Revising, Writing

Those Pesky Crutch Words …

I had this whole post written and WordPress deleted it–twice! Thank goodness I discovered you could retrieve a draft, although I’m still having to cut and paste it.

Anyway, there’s a lot of advice out there telling you to eliminate words like:

  • just
  • very
  • kind

This rule is so ingrained, I don’t have an issue with these particular words anymore. But that doesn’t mean I don’t have my own crutch words. The other day, I came across a post on the From the Mixed Up Files blog about some other overused words: eyes, head and smile. I’d already checked for those, too, but the post also reminded me about Wordle, a site that lets you paste in your text. It then creates a word cloud of the most common words, excluding words like the, and, it, etc.

What a great way to figure out which words you overuse. And I have to say, the words I discovered were my crutch words surprised me. I’m sharing them here in case they might be your go-to words, too.

Something. What a lovely word. It’s so … universal. It can mean anything, and that’s the problem: it’s vague. Culling out this word encouraged me to be more specific, and it strengthened a number of passages in my manuscript.

Back. It’s really handy that Scrivener highlights all instances of a word you search for–until you see it five times in one paragraph. How did I miss that? Well, it has to do with the fact that this word is so versatile. Someone stepping back, the body part, taking something back, and so on. I didn’t notice I was using the same word because it had different meanings. And the interesting thing was, often I could just delete it entirely.

Around. Another word that often was unnecessary or could be replaced with a stronger description.

Time. I never realized how many different ways you could use this word. At a time, in time, on time, the last time, at the same time … Often I had to leave it because I couldn’t come up with a synonym that wouldn’t sound pretentious or awkward.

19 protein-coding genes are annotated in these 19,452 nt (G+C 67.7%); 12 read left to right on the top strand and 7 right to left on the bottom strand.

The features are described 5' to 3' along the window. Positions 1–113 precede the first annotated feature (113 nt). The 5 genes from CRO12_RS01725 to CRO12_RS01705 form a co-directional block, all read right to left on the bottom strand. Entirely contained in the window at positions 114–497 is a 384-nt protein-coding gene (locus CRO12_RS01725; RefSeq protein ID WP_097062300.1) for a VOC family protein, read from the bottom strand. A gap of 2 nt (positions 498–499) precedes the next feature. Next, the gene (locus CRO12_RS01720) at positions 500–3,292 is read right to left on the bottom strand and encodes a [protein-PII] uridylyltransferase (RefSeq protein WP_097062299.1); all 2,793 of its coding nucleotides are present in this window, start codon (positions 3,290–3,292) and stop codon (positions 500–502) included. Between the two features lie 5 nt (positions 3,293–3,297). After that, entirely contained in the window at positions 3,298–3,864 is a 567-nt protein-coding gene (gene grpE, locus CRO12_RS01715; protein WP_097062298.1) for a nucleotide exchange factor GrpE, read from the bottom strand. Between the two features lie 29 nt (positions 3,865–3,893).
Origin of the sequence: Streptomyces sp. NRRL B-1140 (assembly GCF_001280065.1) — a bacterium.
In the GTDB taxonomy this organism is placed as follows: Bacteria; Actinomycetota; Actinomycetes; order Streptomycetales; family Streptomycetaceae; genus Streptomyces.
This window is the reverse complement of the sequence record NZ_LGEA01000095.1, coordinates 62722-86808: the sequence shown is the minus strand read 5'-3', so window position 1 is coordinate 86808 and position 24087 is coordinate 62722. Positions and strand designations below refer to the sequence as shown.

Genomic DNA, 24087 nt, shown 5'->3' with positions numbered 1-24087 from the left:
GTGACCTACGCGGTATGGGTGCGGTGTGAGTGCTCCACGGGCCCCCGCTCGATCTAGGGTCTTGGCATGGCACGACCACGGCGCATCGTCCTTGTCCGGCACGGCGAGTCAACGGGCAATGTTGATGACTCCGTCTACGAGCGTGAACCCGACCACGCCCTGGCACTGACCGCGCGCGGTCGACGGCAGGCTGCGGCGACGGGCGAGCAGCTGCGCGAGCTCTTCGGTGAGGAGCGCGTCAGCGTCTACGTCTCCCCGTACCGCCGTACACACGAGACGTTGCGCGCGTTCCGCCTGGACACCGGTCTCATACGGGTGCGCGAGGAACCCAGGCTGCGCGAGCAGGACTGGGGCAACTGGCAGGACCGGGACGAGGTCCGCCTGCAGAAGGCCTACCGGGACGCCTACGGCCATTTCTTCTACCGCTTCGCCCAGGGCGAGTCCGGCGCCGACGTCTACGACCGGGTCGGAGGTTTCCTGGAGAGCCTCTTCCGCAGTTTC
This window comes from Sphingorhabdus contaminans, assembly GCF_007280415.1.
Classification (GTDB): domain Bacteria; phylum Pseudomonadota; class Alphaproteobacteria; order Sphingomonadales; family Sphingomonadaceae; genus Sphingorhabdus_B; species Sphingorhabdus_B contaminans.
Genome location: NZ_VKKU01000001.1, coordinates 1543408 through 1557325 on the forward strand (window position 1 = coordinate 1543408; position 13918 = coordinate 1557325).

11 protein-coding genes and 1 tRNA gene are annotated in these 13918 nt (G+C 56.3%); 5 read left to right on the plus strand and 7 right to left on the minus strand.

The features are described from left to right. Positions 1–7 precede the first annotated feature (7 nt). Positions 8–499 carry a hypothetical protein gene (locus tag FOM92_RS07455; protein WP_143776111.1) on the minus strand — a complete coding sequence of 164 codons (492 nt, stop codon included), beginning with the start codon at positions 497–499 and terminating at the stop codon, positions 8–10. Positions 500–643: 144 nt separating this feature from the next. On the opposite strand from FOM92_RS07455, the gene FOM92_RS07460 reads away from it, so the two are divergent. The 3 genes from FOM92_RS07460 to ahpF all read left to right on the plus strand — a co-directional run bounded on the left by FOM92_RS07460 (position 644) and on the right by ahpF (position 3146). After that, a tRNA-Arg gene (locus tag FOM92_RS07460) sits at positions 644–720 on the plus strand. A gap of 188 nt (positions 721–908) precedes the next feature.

One. The biggest culprit here was the phrase “no one,” but I also discovered a tendency to use this particular number if there were amounts involved. I’m not sure what that means.

Way. Another versatile word–the way someone does something, no way, on the way, a direction, by the way. I used all of them!

Know. When this word appeared, I expected it to be a lot of sentences starting with “I know I …” That wasn’t the case at all. It’s amazing how many things my characters don’t know, need to know, or want to know, and often there wasn’t a synonym that fit.

Through this exercise, I cut 1,000 words from my manuscript, and it’s better for it. Of course I didn’t eliminate these words entirely, but they’re much more sparse now. Here’s my final Wordle for THE DEXELON TWINCIDENT:

Dexelon Wordle

What are your crutch words? Do you rely on any of the same words I do?

7 thoughts on “Those Pesky Crutch Words …”

  1. Great post! I’m going to check for some of those words in manuscript, as well. And I love the idea of checking by doing a Wordle (interesting to me how Celeste was so much bigger than Harry in yours!).

    1. Well, it’s because Celeste’s sections are in third person, so her name is much more common in the manuscript. It does give a distorted view of her importance, though, doesn’t it?

  2. I’ve seen a lot of writers use this method. I think it’s fun but I have yet to try it myself.
    PS: I can’t believe I have a Celeste in my wip too, but she is a secondary character. 🙂

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